If you have a dog that likes to dig, like a Terrier or a Dachshund, you may also wish to make sure your fences extend several feet into the ground. These little escape artists will happily dig their way out, so having several feet of fencing below ground can help to deter even the most determined of diggers!

Top tip: If you are struggling with a dog who likes to dig, try introducing a sandbox into your garden. Place some yummy treats or bones under lightly covered earth in the box and encourage your dog to dig. If their attention starts to move back to your perfect flower bed, redirect their attention to the sandbox. Over time, it will become a habit to dig only in the sandbox.

Tip #4 – Secure your compost bin

A giant Saint Bernard dog lays on grass surround by fallen leaves.

Food scraps are a yummy treat for dogs, their very keen noses cannot tell the difference between a tasty snack and garbage! Consequently, they can do some damage to themselves and your compost bin if they can access it!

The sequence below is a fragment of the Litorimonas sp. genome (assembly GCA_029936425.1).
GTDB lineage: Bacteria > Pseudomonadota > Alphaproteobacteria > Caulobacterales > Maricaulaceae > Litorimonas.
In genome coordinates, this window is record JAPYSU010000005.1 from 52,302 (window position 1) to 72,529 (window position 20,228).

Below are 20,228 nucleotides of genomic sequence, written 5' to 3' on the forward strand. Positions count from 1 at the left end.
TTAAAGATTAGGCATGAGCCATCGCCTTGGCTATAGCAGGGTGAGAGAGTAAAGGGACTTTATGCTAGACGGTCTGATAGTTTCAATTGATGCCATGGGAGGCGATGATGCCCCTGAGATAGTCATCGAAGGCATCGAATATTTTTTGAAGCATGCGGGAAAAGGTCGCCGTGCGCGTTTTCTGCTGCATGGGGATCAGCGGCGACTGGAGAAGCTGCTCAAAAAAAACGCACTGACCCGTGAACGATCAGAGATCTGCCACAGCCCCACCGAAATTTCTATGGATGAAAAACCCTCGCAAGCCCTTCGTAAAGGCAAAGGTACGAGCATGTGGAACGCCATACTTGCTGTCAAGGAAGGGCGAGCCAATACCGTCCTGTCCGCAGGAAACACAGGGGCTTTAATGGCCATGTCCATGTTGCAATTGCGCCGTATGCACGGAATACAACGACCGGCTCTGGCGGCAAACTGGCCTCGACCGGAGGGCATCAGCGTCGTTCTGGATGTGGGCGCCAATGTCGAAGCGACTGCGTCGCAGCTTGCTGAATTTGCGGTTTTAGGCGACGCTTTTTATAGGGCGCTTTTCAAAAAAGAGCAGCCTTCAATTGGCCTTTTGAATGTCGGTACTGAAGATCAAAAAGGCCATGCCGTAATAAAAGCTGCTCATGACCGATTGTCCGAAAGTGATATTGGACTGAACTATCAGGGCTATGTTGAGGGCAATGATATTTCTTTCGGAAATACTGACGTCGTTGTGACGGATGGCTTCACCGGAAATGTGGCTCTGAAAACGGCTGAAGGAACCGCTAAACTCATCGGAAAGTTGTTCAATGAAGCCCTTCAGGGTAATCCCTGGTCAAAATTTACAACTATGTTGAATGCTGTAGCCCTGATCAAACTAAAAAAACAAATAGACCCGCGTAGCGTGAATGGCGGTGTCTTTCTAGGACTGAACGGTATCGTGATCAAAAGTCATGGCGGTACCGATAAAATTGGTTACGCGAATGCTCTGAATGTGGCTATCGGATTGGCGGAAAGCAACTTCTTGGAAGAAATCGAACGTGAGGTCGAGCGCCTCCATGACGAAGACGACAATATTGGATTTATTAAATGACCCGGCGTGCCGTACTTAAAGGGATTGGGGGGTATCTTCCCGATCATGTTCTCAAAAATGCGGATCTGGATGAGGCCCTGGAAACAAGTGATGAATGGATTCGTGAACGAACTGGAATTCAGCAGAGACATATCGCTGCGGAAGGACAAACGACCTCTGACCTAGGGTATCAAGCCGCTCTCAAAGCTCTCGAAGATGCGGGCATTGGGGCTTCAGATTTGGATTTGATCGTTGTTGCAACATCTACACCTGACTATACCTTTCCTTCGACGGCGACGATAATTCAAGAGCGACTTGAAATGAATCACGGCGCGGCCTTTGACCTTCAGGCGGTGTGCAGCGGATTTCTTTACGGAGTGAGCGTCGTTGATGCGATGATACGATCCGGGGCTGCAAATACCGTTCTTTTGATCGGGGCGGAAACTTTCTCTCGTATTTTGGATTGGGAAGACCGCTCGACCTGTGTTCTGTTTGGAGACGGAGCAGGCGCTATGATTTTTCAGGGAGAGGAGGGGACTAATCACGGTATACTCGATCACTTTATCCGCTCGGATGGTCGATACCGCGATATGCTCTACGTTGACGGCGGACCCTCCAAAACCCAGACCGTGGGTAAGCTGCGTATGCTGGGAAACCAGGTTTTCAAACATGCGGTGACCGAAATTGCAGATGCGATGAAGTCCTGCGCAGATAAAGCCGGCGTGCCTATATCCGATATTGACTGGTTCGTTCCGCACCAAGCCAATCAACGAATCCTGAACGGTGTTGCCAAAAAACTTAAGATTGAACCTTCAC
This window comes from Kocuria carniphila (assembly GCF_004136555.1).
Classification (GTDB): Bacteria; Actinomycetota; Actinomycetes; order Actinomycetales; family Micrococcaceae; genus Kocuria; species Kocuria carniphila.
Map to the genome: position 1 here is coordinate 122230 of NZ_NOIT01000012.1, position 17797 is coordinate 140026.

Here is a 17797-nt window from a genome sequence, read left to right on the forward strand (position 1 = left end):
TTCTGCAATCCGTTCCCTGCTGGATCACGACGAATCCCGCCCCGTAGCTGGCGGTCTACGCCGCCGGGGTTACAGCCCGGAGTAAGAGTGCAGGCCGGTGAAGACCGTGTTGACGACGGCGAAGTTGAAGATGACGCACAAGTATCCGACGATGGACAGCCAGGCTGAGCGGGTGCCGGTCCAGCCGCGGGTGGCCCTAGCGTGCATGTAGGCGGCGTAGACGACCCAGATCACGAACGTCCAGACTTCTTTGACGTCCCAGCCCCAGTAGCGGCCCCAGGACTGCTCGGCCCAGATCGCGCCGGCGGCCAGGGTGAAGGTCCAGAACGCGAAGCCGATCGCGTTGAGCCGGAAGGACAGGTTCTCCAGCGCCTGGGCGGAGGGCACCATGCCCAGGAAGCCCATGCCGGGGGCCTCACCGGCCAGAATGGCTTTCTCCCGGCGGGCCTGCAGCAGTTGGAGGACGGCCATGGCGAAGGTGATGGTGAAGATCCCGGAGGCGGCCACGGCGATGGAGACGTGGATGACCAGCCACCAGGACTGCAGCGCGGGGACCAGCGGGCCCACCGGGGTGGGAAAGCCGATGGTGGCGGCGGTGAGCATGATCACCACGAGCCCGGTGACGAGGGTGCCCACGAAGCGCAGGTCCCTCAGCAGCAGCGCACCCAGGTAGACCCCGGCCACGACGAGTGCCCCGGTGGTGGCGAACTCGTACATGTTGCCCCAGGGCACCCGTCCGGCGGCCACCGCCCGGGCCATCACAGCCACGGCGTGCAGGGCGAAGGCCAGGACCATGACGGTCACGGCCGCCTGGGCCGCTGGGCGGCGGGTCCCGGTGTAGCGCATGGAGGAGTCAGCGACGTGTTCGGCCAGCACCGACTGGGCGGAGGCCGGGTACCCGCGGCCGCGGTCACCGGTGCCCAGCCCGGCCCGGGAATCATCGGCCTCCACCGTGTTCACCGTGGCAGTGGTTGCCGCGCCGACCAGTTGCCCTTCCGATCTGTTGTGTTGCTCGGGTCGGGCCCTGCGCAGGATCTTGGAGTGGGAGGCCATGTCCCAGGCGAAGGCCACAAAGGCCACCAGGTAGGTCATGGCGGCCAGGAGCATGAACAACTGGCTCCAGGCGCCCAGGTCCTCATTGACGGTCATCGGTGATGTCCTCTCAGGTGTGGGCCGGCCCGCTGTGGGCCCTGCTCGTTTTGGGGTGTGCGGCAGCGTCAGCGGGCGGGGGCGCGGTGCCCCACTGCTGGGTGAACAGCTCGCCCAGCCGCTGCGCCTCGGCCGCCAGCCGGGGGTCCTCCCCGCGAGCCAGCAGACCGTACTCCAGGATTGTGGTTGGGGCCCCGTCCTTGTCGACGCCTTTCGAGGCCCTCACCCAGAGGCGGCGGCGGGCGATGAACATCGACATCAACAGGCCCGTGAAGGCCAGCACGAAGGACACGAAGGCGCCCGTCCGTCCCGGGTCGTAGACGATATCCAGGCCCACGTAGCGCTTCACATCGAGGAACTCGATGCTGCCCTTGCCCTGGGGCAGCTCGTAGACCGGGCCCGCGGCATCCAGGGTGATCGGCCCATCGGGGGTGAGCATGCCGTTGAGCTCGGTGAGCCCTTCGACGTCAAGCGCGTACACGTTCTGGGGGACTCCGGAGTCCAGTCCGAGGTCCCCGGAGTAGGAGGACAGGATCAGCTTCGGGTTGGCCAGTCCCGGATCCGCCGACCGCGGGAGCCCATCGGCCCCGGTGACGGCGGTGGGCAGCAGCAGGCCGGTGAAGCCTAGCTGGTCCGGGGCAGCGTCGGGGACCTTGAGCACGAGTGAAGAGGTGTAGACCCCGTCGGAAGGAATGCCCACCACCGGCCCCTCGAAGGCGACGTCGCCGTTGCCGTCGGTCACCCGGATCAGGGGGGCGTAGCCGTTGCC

If you are planning to allow your dog unsupervised access to your garden, you should ensure your compost bin is fully secured and under lock and key before you do. Check regularly for damage, even the smallest crack can encourage a persistent dog to start digging or chewing at it.

Tip #5 – Make your garden interesting

Puppy hiding behind purple flowers

Making your garden a stimulating place for your pup makes it not only a place your pup can spend their time but somewhere they want to spend their time. Planting dog safe plants (as discussed above) will provide a source of outdoor stimulation for your pup.